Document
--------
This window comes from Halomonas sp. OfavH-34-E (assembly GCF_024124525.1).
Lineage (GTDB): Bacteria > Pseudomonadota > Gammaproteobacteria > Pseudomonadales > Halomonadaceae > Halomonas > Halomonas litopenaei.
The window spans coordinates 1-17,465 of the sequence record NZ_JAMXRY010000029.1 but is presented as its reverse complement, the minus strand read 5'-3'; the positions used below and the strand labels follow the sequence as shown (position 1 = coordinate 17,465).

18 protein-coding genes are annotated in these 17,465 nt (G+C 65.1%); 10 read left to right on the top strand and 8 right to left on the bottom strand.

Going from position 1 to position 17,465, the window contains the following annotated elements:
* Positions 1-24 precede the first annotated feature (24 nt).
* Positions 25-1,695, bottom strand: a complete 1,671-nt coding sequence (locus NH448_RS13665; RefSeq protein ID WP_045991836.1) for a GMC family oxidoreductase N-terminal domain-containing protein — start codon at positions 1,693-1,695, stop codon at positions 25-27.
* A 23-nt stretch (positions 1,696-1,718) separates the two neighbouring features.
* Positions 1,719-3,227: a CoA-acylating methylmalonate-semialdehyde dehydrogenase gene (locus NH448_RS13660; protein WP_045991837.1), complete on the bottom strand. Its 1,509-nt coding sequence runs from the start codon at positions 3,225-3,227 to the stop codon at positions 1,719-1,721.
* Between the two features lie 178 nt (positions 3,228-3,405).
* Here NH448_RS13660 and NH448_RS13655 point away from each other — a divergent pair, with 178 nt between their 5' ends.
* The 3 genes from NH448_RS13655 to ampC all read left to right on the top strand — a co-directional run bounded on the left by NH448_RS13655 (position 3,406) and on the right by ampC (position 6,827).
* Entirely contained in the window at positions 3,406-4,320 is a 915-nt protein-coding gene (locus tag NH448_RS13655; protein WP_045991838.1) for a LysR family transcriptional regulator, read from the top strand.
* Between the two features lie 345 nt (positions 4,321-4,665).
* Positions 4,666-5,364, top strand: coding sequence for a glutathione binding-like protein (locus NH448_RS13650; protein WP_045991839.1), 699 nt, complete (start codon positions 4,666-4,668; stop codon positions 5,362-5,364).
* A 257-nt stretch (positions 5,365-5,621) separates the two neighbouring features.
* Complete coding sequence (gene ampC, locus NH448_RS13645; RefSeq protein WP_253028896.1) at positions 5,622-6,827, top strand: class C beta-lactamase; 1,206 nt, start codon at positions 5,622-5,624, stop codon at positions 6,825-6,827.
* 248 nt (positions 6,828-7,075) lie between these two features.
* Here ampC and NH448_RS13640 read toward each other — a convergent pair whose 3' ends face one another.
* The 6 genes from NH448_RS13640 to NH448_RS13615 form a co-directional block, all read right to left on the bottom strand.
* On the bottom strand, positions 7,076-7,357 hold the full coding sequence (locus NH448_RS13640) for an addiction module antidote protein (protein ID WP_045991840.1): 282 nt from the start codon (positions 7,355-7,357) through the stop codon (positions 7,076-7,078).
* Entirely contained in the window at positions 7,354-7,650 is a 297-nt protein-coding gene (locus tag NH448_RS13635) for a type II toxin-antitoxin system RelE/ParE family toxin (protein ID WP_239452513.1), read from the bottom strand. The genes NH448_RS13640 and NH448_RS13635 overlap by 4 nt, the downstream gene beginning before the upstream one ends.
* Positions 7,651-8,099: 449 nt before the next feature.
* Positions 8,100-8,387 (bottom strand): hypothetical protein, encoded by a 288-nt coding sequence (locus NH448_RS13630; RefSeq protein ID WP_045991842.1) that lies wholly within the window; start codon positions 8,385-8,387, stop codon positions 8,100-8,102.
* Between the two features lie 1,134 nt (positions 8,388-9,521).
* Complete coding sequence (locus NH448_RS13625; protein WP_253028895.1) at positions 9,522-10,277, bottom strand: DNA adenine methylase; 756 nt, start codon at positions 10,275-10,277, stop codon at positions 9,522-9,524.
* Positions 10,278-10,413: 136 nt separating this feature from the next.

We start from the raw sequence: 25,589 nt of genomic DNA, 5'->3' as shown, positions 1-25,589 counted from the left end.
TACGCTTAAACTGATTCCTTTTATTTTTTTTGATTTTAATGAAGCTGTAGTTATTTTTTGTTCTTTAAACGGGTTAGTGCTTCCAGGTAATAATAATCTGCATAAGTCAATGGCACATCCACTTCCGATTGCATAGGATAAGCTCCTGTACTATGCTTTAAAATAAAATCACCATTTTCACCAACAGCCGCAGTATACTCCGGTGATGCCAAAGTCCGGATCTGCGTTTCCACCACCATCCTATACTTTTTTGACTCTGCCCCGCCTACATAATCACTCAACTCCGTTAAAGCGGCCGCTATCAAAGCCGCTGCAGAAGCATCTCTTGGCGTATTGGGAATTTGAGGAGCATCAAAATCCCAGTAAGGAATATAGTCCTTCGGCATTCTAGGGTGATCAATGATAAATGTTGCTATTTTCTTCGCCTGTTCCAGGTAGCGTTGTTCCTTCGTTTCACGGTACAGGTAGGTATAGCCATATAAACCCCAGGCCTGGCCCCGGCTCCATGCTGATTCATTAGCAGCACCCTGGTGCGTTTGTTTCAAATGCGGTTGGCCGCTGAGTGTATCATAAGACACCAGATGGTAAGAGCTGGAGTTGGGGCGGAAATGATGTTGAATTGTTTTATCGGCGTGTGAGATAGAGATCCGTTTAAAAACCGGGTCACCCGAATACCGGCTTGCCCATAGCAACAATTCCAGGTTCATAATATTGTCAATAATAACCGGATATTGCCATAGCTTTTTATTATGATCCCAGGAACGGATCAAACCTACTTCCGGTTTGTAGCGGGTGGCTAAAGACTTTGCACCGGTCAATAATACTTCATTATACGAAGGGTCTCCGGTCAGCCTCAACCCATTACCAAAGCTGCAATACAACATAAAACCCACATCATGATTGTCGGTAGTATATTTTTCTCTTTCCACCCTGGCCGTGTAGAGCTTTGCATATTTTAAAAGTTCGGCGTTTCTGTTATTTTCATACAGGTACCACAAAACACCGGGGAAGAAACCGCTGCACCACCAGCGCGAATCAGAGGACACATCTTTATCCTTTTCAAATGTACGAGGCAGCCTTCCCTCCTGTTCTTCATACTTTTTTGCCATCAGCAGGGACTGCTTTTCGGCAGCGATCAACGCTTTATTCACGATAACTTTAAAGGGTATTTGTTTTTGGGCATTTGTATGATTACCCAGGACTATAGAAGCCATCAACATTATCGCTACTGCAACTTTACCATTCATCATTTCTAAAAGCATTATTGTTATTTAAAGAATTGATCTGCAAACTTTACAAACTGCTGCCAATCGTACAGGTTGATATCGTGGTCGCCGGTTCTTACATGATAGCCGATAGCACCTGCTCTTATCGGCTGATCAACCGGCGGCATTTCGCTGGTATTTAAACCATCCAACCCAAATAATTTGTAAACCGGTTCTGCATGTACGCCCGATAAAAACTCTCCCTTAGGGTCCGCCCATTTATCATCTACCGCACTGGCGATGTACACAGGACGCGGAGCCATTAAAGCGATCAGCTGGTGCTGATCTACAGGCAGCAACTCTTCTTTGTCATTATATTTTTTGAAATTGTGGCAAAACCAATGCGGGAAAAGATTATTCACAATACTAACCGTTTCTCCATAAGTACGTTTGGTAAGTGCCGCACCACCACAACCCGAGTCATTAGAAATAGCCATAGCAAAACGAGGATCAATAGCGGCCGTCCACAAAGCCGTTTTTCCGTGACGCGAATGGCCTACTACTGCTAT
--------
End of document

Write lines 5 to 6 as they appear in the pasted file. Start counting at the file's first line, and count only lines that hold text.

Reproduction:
Going from position 1 to position 17,465, the window contains the following annotated elements:
* Positions 1-24 precede the first annotated feature (24 nt).